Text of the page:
Kale Chips

kale chips raw cooked
Photo credit: Nicole Rodriguez @nrodriguezrdn


  • 3-4 kale leaves
  • 2-4 tablespoons olive oil
  • Salt
  • Pepper
  • Red pepper flakes (optional)


  1. Preheat oven to 425 F.
  2. Cut out center stems of each leaf.
  3. Toss kale in bowl with 1-2 tablespoon of olive oil and spices. 1 teaspoon of each spice blend is a good place to start, unless you are craving some salt or spice, then add more.
  4. Pour 1-2 tablespoons of olive oil in baking sheet.
  5. Place kale pieces in one layer on baking sheet.
  6. Bake for 20 minutes, or until crisp.

Kale Nutrition Fact: Cooking kale helps your body absorb more of kale’s calcium and iron.

Kale Nutrition and Egg Nutrition Combo

kale eggs frying pan
Photo credit: Nicole Rodriguez @nrodriguezrdn


  • 2 cups kale
  • 3 eggs
  • 2 tablespoons olive/coconut oil
  • 2 tablespoons almond milk
  • Salt and pepper
  • 1 avocado (optional)
  • 2 tablespoonsyour favorite salsa (optional)


  1. Wash kale in cold water and remove stems. (Learn more about prepping kale here).
  2. Whisk the eggs in bowl with almond milk.
  3. In pan, warm 2 tablespoons of oil on medium heat. Toss in the kale; stir; cover, and cook for 1-2 minutes.
  4. Uncover and stir kale, pushing it to side of pan, making room for your eggs.
  5. Stir and scramble eggs continuously until cooked. Mix the kale into the egg scramble, or keep separate. Salt and pepper to taste.
  6. Serve with your favorite salsa and/or fresh avocado.


  • Mix in a sliced hot pepper (as hot as you want) to give this meal some kick.
  • Great with hot sauce.
  • Make a wrap!
  • Slow cook the eggs after whisking them well for ultimate fluffiness.

Break out the hot sauce. Or throw a jalapeño into the mix. This is a high vitamin breakfast, lunch, or even dinner. Roll this in a wrap, and you have a solid kale nutrition base for for a breakfast burrito.

Kale Lemonade

kale lemons
Photo credit: Nicole Rodriguez @nrodriguezrdn


  • Juicer
  • Knife


  • 3 large kale leaves
  • 1 apple, cored and chopped
  • 2 lemons
  • 1 cup filtered water


  1. Wash all ingredients.
  2. Remove thick center rib of kale leaves and core apple.
  3. Juice all ingredients.
  4. Serve.

Raw kale nutrition benefit: more available vitamin C.

Kale and Apple Soup

kale soup
Photo credit: Nicole Rodriguez @nrodriguezrdn

Recipe by Rose Marie Jarry, Masterchef at Kronobar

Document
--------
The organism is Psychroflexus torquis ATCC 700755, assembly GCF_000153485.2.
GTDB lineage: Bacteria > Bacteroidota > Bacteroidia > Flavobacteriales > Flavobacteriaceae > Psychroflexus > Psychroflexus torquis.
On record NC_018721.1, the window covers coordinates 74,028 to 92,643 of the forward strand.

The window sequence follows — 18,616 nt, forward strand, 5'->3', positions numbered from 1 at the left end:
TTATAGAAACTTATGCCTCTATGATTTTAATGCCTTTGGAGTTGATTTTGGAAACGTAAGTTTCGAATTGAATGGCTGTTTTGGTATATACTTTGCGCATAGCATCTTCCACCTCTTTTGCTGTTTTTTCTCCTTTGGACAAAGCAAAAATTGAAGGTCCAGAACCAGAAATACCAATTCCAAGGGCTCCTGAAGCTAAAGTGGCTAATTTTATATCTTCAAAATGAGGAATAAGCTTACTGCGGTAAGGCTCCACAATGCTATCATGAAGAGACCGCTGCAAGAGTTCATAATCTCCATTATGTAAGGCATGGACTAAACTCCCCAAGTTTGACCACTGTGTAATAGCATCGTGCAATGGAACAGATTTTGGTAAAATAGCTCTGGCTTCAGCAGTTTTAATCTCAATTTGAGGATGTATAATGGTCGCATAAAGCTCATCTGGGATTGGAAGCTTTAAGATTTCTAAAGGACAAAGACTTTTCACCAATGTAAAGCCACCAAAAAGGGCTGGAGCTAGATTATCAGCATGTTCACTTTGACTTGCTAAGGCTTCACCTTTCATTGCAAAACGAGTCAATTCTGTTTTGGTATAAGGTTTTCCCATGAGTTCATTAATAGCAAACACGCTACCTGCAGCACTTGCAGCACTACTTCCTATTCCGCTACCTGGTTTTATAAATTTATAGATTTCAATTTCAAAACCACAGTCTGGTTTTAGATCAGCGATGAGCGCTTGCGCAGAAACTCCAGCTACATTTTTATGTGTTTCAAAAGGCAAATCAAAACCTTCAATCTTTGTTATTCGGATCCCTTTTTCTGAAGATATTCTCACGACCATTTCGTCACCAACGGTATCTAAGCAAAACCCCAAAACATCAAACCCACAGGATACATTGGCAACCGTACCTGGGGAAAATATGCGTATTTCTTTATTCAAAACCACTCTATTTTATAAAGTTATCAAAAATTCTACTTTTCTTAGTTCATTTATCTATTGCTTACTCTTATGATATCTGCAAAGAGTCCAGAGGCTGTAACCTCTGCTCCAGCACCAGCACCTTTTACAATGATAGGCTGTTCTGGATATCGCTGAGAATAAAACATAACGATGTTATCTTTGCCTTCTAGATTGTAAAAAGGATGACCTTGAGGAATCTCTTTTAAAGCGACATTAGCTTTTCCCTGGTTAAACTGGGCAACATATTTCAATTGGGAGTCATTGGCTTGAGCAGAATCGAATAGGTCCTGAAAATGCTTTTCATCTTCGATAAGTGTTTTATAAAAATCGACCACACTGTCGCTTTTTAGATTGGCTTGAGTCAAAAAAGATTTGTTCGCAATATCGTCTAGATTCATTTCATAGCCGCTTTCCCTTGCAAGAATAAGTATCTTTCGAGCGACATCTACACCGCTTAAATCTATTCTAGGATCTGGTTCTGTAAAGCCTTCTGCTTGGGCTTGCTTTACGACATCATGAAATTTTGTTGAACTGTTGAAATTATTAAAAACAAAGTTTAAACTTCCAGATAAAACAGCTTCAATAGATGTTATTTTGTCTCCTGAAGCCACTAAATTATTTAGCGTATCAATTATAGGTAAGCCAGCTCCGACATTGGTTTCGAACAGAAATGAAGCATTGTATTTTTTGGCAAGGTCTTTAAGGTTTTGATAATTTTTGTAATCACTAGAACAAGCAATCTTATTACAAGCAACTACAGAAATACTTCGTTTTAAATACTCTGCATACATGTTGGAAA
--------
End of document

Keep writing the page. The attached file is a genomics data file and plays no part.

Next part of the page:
• 6 cups vegetable broth
  • 4 cups kale leaves
  • 3 cups red potatoes, diced
  • 1 red apple
  • 1 small onion
  • 1 cup sprouted lentils


  1. In large pot, warm vegetable broth with all vegetables and fruit diced into medium-sized pieces.
  2. Cook for 15-20 minutes on medium heat.
  3. Blend.
  4. Add lentils and let simmer for five additional minutes.

The kale in this soup adds up to some hearty kale nutrition. One cup of raw kale provides more than 100% of the daily recommended amounts of vitamins A, C, and K. Kale also contains lutein, a type of carotenoid (an organic pigment) that will help keep your eyes and vision optimal.

Kale and Cilantro Pesto

Recipe by Rose Marie Jarry, Masterchef at Kronobar


  • ¼ cup dried tomatoes
  • ½ cup filtered water
  • ¼ cup fresh cilantro leaves
  • 2 cups kale, chopped
  • ¼ cup olive oil
  • ¼ cup raw pine nuts
  • Celtic salt and pepper
  • 1 pinch cayenne pepper


  1. Soak dried tomatoes in water for 5-10 minutes, or until soft.
  2. Drain the water not absorbed by the tomatoes before adding other ingredients.
  3. Place everything into a Vitamix blender and blend for 45 seconds at high.
  4. Serve on pasta, organic meat, or fish. It can also be used as a dip with crackers.
  5. Keep in the refrigerator for up to 3-4 days. Freeze into small portions to keep it longer.

Kale Nutrition-Packed Apple Bruschetta

by Rose Marie Jarry, Masterchef at Kronobar


  • 1 cup diced kale
  • 1 red apple
  • 1 cup diced cucumber
  • 2 tomatoes
  • 1/4 cup red onion
  • 1 lemon, juiced
  • 1 tablespoon olive oil
  • 2 ciabatta bread rolls (gluten-free optional)
  • 2 tablespoon coconut oil
  • Sea salt and fresh thyme


  1. Chop all the veggies and fruit into very small pieces.
  2. Mix pieces into a bowl with the lemon juice, sea salt and fresh thyme.
  3. Slice the bread rolls horizontally to have 3 layers.
  4. Toast the bread and spread some coconut oil on them.
  5. Slice each layer of bread diagonally to end up with some triangles.
  6. Garnish the bread with the mix of veggies and eat right away.